Sunday, September 25, 2005

What I Want: Part 2

Throughout high school (and college), I never stopped to rethink my aspirations. I think many of us set goals without honestly re-evaluating them over time. The danger in doing so is that when you begin to itch for a change or rethink what you truly want and need, you feel like a quitter and a failure. You start to seek out therapists to explain where you went wrong, to figure out what in your life caused you to veer off the Right path. I'm beginning to believe that goals should always be made out of clay but never fired in the kiln. When you turn clay into a hard, permanent finish, all you can do is wait for it to break.

Once Upon a Time,

I turned 13. My father got a new job, and the county raised teacher salaries. We built a house (next to our trailer that still sits there, but that's a different story), and we began to be a part of that "middle class" so lacking in today's economy. Although money was an issue when it came to "fitting in", it slid off the radar with respect to my career goals. Money became something that I didn't really think about again until much later--I had actually forgotten that it was how this all began.

It was during high school that I learned my family was crazy. Not the "Everyone Loves Raymond" type of crazy that we all identify with in a "tell me about it" kind of way. No, this crazy is more like a "hold a gun to your head and kill yourself before you're twenty" kind of crazy, a "I see dead people, for real" type of nuts. It's the crazy explaining why my grandmother isolated herself in her home, ordering vast quantities of expensive, random objects through the mail for no reason. It explains why she NEVER opened the boxes when her orders finally arrived. For a long time after her death, they just sat there in immovable piles.

I decided that because I was going to be a scientist, is was my duty to study mental disorders. Because genetics was the thing to talk about at the time, I would become a molecular biologist and find the responsible, offending genes and kill them. I approached it the same way I began to approach those who abused and stigmatized people like my family, in a "Napoleon knocked up Einstein's mom, and I'm their kid" kind of way.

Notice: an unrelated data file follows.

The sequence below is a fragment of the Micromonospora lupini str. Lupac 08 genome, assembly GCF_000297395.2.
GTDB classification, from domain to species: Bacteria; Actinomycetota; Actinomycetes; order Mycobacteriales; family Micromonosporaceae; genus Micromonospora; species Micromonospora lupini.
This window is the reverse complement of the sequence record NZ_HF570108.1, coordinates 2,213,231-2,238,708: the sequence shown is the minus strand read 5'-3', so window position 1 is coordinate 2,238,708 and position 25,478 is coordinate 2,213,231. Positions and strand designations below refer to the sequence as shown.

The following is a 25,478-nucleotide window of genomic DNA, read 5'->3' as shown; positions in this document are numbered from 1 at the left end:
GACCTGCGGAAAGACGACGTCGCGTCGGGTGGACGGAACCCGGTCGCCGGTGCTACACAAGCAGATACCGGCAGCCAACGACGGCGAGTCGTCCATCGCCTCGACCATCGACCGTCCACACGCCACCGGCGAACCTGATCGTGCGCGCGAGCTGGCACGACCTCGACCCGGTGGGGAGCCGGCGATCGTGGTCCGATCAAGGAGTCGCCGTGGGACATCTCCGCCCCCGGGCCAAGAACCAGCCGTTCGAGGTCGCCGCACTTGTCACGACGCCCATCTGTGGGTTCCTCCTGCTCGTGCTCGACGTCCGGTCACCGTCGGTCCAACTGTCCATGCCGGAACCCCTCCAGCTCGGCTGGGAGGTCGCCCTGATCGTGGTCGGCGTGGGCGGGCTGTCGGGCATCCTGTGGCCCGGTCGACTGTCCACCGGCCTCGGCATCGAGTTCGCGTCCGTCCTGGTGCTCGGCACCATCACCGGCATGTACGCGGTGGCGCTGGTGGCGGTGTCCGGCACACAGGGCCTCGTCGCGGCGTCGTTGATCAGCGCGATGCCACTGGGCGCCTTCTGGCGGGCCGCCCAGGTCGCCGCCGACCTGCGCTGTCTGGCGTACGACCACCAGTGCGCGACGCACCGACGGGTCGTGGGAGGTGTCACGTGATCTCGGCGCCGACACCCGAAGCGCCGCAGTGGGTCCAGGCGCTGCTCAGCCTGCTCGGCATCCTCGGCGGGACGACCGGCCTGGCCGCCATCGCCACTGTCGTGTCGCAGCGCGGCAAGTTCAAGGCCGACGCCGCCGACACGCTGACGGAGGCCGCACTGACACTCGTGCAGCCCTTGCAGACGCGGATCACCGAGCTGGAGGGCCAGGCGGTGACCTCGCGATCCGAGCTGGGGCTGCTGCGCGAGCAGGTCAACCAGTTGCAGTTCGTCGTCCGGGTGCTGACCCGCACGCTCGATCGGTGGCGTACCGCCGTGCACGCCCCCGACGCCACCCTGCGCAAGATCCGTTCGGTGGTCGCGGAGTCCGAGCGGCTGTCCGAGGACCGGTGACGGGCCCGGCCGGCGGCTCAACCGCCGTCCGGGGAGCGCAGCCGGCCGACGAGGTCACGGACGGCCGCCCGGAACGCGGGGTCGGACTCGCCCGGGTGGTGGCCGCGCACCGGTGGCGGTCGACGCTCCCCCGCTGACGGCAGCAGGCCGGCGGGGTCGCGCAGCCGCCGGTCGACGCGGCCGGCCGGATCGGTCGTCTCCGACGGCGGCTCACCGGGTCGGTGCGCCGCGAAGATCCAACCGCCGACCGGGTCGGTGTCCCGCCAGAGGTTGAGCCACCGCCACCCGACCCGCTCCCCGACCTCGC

I guess one could say that my "wanting to save the world" took on new meaning...

9 Comments:

At 7:33 PM, Blogger BrightStar said...

I like the idea that goals should be made of clay, but not fired in the kiln. I think that makes a lot of sense.

It's interesting that you have personal history and passion underlying your current career choice. I keep feeling like I'm "supposed" to have more of that than I do have. I don't have this strong personal narrative supporting my line of research like I think I'd like to have.

I'm interested in this story line. How many parts will it have? I'm imagining more than 2.

 
At 8:27 PM, Blogger Murky Thoughts said...

With a story like that you could run for office, then you could vote more money to NIH or legalize federal funding for stem cell research.

 
At 11:39 PM, Blogger trisha said...

I want to hear more....

 
At 8:12 AM, Blogger she falters to rise said...

B* Our passion can come from many sources and for many reasons. If I didn't have a personal connection to my career choice, I think I would have jumped around a lot without ever really landing on anywhere solid. I'm the type of person that has to have a connection with what I'm doing because I get bored easily and because I'm interested in everything novel. I need that thing that helps me maintain focus when there are so many interesting things unfolding around me.

Murky: Don't jump ahead of the story;)

Trisha: It's coming, I promise.

I think 2 more parts to this story for now--sorry, but I've got a lot to say this time, and it's taking me a while to put it all together.

 
At 8:38 AM, Blogger BrightStar said...

no need to apologize! I'm enjoying it.

 
At 9:54 AM, Blogger Edie said...

I don't think anyone can follow through on such an ambitious and honest session of self-reflection and wind up a patriotic god-guns-guts American. I am looking forward to the forthcoming broader analysis of your adult life.

 
At 10:18 AM, Blogger trisha said...

I am unbelievably impressed by this, Rx.

I wish I had lots to say about anything. Anything at all.

 
At 7:52 PM, Blogger Murky Thoughts said...

Just to warn you, I don't make political contributions online.

 
At 9:08 AM, Blogger sue said...

I find it interesting how your background drew you into wanting to know more instead of just running as fast as you could the other way as most of us do. Looking forward to the rest of the tale...

 

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